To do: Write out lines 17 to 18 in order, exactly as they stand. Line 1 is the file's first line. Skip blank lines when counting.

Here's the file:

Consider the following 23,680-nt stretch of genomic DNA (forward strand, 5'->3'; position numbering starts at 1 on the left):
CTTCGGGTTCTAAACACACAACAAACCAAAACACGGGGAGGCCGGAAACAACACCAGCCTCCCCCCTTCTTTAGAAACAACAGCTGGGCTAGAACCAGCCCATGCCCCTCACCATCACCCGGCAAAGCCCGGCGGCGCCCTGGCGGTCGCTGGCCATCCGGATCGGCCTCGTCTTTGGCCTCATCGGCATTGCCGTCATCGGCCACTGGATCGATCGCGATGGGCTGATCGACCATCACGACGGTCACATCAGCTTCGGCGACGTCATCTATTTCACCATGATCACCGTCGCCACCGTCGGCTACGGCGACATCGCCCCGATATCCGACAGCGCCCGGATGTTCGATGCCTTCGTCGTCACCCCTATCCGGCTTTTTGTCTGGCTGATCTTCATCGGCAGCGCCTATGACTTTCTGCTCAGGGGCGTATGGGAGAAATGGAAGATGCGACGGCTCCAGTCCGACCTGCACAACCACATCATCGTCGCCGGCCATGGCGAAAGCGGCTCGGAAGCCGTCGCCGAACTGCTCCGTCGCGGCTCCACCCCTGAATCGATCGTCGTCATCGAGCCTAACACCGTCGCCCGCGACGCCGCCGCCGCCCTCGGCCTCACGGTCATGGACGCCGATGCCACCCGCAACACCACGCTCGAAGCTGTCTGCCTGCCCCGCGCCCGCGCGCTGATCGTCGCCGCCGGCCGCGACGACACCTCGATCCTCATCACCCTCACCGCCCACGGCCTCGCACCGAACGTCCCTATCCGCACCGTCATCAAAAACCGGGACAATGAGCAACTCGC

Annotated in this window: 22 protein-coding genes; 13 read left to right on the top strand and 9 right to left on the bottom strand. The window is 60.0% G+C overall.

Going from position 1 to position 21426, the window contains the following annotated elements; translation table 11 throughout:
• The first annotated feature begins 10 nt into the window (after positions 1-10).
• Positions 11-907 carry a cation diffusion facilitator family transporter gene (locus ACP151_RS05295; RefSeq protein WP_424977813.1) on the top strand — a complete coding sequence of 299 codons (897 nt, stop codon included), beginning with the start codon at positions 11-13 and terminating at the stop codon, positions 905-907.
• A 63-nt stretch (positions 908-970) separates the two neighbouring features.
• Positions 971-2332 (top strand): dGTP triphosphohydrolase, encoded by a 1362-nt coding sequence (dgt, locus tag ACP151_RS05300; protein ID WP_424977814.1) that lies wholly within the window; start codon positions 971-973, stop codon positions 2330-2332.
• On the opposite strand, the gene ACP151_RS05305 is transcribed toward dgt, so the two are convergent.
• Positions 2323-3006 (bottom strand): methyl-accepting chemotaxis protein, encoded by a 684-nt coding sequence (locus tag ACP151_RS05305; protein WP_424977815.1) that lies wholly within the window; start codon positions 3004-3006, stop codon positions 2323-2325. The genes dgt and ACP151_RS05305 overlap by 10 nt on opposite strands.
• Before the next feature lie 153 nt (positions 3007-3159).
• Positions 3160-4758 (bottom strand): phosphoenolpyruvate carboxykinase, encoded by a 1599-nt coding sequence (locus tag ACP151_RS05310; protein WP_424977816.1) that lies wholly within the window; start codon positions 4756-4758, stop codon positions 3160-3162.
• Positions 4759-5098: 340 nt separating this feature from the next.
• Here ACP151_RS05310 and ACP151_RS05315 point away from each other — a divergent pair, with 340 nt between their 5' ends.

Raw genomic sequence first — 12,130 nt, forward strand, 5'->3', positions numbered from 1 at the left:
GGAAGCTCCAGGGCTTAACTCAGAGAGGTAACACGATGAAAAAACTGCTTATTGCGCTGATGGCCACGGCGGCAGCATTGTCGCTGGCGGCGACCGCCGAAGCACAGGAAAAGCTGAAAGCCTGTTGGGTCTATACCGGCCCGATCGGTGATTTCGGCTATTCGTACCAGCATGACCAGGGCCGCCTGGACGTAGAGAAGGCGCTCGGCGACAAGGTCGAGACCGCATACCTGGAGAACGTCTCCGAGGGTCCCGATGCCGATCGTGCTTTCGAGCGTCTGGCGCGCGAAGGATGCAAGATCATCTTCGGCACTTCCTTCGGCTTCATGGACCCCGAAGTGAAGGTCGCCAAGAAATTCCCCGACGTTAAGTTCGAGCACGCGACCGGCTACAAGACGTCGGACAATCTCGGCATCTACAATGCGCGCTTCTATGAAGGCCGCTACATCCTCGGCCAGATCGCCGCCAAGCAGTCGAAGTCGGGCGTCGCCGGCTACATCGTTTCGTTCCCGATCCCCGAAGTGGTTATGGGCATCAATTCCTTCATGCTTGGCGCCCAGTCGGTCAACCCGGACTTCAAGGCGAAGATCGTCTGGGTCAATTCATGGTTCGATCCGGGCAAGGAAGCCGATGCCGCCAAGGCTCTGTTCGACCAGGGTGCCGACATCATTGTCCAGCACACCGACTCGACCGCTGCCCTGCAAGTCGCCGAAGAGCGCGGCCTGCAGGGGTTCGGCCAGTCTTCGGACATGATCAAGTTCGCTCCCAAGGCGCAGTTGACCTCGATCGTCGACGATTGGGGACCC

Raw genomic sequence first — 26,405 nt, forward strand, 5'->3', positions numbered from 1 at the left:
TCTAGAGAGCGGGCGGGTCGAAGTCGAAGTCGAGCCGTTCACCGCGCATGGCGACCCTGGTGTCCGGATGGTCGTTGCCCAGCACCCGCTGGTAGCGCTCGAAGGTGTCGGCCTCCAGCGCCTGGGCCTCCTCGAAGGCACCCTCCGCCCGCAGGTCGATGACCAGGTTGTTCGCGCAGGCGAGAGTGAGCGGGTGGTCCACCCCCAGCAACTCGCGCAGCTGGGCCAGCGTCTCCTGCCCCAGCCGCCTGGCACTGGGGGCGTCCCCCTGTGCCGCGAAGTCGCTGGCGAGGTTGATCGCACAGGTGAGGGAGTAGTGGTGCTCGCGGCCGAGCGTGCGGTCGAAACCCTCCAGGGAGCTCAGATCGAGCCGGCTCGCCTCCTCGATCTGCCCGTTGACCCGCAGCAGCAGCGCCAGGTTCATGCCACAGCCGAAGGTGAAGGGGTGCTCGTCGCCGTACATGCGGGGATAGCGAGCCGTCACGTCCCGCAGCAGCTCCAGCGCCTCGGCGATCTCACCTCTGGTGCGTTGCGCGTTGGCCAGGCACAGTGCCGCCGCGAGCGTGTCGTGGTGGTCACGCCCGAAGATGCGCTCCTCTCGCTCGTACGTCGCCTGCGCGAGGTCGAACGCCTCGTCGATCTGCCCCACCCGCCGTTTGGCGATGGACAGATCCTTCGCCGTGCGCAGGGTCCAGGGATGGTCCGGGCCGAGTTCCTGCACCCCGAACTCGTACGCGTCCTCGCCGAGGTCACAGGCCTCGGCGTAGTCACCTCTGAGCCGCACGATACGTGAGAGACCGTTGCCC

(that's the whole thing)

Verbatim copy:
Raw genomic sequence first — 26,405 nt, forward strand, 5'->3', positions numbered from 1 at the left:
TCTAGAGAGCGGGCGGGTCGAAGTCGAAGTCGAGCCGTTCACCGCGCATGGCGACCCTGGTGTCCGGATGGTCGTTGCCCAGCACCCGCTGGTAGCGCTCGAAGGTGTCGGCCTCCAGCGCCTGGGCCTCCTCGAAGGCACCCTCCGCCCGCAGGTCGATGACCAGGTTGTTCGCGCAGGCGAGAGTGAGCGGGTGGTCCACCCCCAGCAACTCGCGCAGCTGGGCCAGCGTCTCCTGCCCCAGCCGCCTGGCACTGGGGGCGTCCCCCTGTGCCGCGAAGTCGCTGGCGAGGTTGATCGCACAGGTGAGGGAGTAGTGGTGCTCGCGGCCGAGCGTGCGGTCGAAACCCTCCAGGGAGCTCAGATCGAGCCGGCTCGCCTCCTCGATCTGCCCGTTGACCCGCAGCAGCAGCGCCAGGTTCATGCCACAGCCGAAGGTGAAGGGGTGCTCGTCGCCGTACATGCGGGGATAGCGAGCCGTCACGTCCCGCAGCAGCTCCAGCGCCTCGGCGATCTCACCTCTGGTGCGTTGCGCGTTGGCCAGGCACAGTGCCGCCGCGAGCGTGTCGTGGTGGTCACGCCCGAAGATGCGCTCCTCTCGCTCGTACGTCGCCTGCGCGAGGTCGAACGCCTCGTCGATCTGCCCCACCCGCCGTTTGGCGATGGACAGATCCTTCGCCGTGCGCAGGGTCCAGGGATGGTCCGGGCCGAGTTCCTGCACCCCGAACTCGTACGCGTCCTCGCCGAGGTCACAGGCCTCGGCGTAGTCACCTCTGAGCCGCACGATACGTGAGAGACCGTTGCCC